Covid-19: in Morocco, the tourism sector in agony



Younès is responsible for a gallery in the heart of the very touristic medina of Essaouira, on the Atlantic coast of Morocco. From his doorstep, he points to several shops with closed doors: “They had no choice but to go out of business. Some have changed jobs. Others went to work at the port ”, he describes.

New blow

While the tourism sector was already severely affected by the Covid-19 crisis, it has just suffered a new hard blow. On November 28, Morocco decided, with two days notice, to close its borders “Due to the rapid spread of the new Omicron variant”. Applicable for 14 days, the measure has since been extended until January 31, according to the National Airports Office.

→ THE CONTEXT. Faced with the Omicron variant, Morocco closes its borders

The tourist activity however found colors for a few months. The country had largely reopened its borders this summer. “We were announcing a good end to the year, but the decision to close the borders was a massive blow. The cancellations fell one after the other ”, laments Éric Molle, director of the Blue Hour, a large hotel in Essaouira. The establishment was almost full for the holiday season.

Suddenness of measure

“Closing everything is not a solution, although we are mostly vaccinated! “, deplores Regragui Ait Bella, owner of a djellabas store. If Morocco experienced a peak in contamination this summer, the country recorded a few dozen cases at the end of November and less than five deaths per day on average. In addition, 68% of the population is vaccinated, the highest rate in Africa, excluding micro-states. Contamination has nevertheless been on the rise since mid-December.

→ EXPLANATION. Covid-19: how the Omicron variant weakens the vaccine strategy

Some professionals also regret the suddenness of the border closures. “Foreign tourists have lost confidence in the country. My family owns a riad in the medina and our clients are already canceling their reservations for the months of February and March ”, worries a merchant of the medina, Omar Hittouri.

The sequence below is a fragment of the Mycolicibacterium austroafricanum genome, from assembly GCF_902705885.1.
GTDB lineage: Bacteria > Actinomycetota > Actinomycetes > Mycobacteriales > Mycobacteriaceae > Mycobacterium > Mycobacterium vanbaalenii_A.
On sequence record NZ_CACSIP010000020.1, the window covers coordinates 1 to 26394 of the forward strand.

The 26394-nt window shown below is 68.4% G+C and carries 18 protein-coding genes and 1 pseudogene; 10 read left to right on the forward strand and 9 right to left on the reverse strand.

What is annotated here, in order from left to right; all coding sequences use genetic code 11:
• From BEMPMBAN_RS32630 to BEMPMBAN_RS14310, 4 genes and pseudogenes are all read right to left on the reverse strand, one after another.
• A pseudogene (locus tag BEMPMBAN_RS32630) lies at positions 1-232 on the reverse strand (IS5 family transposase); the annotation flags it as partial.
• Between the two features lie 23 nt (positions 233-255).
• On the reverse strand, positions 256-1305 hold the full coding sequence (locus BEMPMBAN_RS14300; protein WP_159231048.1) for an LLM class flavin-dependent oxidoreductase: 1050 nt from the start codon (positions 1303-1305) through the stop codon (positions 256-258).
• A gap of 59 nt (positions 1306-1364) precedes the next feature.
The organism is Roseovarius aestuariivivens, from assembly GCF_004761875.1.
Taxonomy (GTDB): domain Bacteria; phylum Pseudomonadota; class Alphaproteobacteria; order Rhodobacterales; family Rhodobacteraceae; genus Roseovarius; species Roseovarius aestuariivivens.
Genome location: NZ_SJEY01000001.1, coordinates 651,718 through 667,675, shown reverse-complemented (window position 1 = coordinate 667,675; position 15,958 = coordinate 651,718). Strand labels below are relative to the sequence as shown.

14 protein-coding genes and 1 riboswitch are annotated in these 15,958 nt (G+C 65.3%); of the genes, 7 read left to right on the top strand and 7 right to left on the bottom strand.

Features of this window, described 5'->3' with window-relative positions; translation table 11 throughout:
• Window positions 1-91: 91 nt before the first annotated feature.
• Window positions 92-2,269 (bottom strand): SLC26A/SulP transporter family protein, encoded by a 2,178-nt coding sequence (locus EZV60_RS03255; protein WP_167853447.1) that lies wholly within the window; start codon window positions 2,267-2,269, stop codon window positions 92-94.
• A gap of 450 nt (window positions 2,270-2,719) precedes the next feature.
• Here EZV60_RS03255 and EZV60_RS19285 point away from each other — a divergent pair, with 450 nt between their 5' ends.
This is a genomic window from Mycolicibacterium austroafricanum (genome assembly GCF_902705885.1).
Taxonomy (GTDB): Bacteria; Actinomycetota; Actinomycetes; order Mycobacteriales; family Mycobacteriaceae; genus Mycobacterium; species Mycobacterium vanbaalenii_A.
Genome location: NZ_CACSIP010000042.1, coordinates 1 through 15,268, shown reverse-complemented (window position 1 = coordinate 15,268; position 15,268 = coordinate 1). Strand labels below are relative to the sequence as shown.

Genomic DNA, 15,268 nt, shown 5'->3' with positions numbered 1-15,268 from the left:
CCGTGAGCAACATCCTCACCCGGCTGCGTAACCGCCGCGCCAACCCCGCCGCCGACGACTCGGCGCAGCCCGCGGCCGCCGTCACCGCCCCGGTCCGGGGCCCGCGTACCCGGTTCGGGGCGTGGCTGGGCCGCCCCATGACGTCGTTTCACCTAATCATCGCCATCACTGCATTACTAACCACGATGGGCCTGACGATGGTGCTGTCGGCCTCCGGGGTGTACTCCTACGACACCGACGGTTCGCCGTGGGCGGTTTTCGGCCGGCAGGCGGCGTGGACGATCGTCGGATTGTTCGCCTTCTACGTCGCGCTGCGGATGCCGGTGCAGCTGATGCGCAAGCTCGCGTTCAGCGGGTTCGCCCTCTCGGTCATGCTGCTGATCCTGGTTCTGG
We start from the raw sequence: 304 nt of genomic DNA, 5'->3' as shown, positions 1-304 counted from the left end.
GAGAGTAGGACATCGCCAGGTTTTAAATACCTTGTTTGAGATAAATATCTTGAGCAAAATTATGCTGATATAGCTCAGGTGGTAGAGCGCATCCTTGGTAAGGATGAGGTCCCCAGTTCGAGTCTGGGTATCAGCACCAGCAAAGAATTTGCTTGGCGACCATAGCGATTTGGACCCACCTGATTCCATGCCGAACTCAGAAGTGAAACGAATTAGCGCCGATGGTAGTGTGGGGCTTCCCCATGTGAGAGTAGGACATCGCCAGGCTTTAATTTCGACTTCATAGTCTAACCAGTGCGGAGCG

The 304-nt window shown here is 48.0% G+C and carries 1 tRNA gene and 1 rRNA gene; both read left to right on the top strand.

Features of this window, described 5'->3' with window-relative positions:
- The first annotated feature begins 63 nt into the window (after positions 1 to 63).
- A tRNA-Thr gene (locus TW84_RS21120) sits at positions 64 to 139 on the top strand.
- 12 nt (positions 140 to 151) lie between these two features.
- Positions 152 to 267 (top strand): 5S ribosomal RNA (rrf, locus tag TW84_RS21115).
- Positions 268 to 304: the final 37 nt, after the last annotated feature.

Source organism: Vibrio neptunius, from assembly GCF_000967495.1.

Timid supportive measures

Some timid support measures have been put in place. A monthly aid of 2,000 dirhams (191 €) was granted to employees in the sector forced to stop working. Load deferrals have also been granted.

→ REPORT. Morocco launches vaccine pass, a first in Africa

According to the High Commission for Planning, tourism represented 7% of Morocco’s GDP in 2019. “The sector has an important place also because it is intensive in work, that it allows to garner foreign currency, and that it circulates a certain idea of ​​Morocco abroad”, describes Yasser Tamsamani, doctor of economics at the University of Paris 1 Panthéon-Sorbonne.

No supply adapted to domestic demand

The tourist offer has been designed mainly for foreign visitors. The sector was thus completely suffocated in 2020 when the country’s borders closed for the first time. Hotel nights fell from 25.2 million in 2019 to 7 million in 2020. Only 3.4 million visitors were received in 2021, against 13 million two years earlier.

“The decision to consume tourism in Morocco depends on foreign demand. This exposes to developments that the country does not control. A tourist offer adapted to domestic demand has not been developed. Thus, today, the vast majority of Moroccans do not go on vacation. Only a few rich people do it ”, Yasser Tamsamani analysis. If this sector is at a standstill, the rest of the economy nevertheless seems on the way to recovery with growth estimated by the International Monetary Fund at 6.3% in 2021, after a recession of – 6.3% in 2020.

In a weekly interview As is, Tourism Minister Fatim-Zahra Ammor defended the decision to close the borders, taken for “Protect the health of citizens”. Without giving further details, she assured to work on “Develop offers more suited to the way of life of Moroccans”.

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